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So I have my usual speech: “Before we get the training started, I’d like to see your mountain. Let’s go ride for a bit and you can show me the hill.” This usually gets everyone pretty stoked, as they are expecting a drill sergeant who’s going to have them sitting on their asses for hours on end. I follow that up with, “Is everyone OK with the terrain we are about to ride?” (This is somewhat of a rhetorical question as I assume that, yes; these instructors will be fine riding their own mountain.)
We are at Wan Long, a snowboard and ski resort four hours north of Beijing that sits on the edge of Inner Mongolia. We ride the chairlift to the top of a very Vermont style mountain with deciduous trees, a biting cold breeze and miles of groomed terrain cut from the gladed forest. The base altitude is 6,000 feet. At the top, everyone is flashing big smiles jumping up and down in excitement when suddenly my translator, Wang Lei (China’s most famous pro-rider), leans over to me.
“We have a problem,” he says.“See that instructor over there? He has never snowboarded before.”
OK, someone was not on his or her game in the HR department, I think to myself; who would hire a teacher of snowboarding that didn’t know how to snowboard? So I quickly assign someone to ride the chair back down with this very scared and confused “instructor.” Baffled at the man’s reluctance to answer my inquiry about everyone’s level of comfort with the terrain, I ask my friend and translator how my question became lost in translation?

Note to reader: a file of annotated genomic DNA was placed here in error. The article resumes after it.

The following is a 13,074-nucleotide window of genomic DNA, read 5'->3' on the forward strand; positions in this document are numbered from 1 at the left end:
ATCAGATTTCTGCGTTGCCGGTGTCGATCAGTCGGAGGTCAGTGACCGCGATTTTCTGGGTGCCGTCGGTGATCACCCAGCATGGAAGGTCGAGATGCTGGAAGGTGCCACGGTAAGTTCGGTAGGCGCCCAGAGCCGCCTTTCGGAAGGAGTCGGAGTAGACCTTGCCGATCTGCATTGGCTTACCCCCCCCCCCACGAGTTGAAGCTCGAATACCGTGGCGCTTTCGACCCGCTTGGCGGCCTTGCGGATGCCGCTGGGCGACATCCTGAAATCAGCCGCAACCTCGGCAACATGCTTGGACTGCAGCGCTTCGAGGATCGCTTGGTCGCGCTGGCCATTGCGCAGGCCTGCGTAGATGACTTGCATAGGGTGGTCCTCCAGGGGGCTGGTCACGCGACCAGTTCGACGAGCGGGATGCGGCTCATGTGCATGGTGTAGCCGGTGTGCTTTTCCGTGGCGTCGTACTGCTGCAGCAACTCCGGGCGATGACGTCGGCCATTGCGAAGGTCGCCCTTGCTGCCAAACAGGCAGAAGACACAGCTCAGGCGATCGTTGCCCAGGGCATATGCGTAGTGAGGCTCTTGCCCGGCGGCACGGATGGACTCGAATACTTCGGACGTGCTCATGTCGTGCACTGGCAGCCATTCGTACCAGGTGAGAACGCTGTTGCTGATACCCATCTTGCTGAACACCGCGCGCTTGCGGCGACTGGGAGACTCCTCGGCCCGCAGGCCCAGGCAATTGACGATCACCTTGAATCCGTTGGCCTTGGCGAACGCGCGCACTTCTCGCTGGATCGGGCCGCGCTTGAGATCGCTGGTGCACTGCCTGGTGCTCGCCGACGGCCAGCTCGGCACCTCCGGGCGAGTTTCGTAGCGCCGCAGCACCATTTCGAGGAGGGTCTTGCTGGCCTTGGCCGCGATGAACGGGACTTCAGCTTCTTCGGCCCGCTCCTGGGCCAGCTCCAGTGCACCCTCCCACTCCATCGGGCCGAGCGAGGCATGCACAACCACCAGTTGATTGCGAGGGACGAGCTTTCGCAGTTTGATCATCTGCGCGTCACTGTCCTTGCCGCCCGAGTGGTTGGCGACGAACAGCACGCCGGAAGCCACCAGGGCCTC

Wang’s answer quickly taught me a key element of Chinese culture.
But all is not lost! This young man would soon be our guinea pig for teaching someone how to ride. Although I was faced with some obstacles–he spoke no English and I do not speak Chinese, and at times he was so scared I noticed him visibly shaking–I was determined to make this work. Now, with 15 to 20mile per hour winds, 10 degrees temps, and plenty of ice, I proceeded to demonstrate how to teach snowboarding. Admittedly, it took a little longer than usual considering my test subject couldn’t understand a word I was saying. But we persevered, and after two days we were ALL riding down from the top of the mountain, icy conditions and all.
Frigid temps, language barriers, and difficult snow made this one of those lessons I’ll never forget. Not for the conditions, but for the result. This young man, whose name I unfortunately cannot remember, began to cry after I handed him his “diploma.”
At the end of the day as we drove down the canyon from the mountain, I noticed an elaborate line of caves alongside the road. They looked like enhanced holes dug into the dirt wall of the hillside, and I soon discovered: people were actually still living in them! Then it hit me: the reason he was so emotional was never before had a kid like this, from Inner Mongolia, had the chance to have a job like this. Not only was he now able to make money, he was doing it while snowboarding.My job had never felt more meaningful.
Since 2000, I have been a training instructor for Burton’s Learn to Ride program. This job has taken me all over the world, and soon China for a fifth time.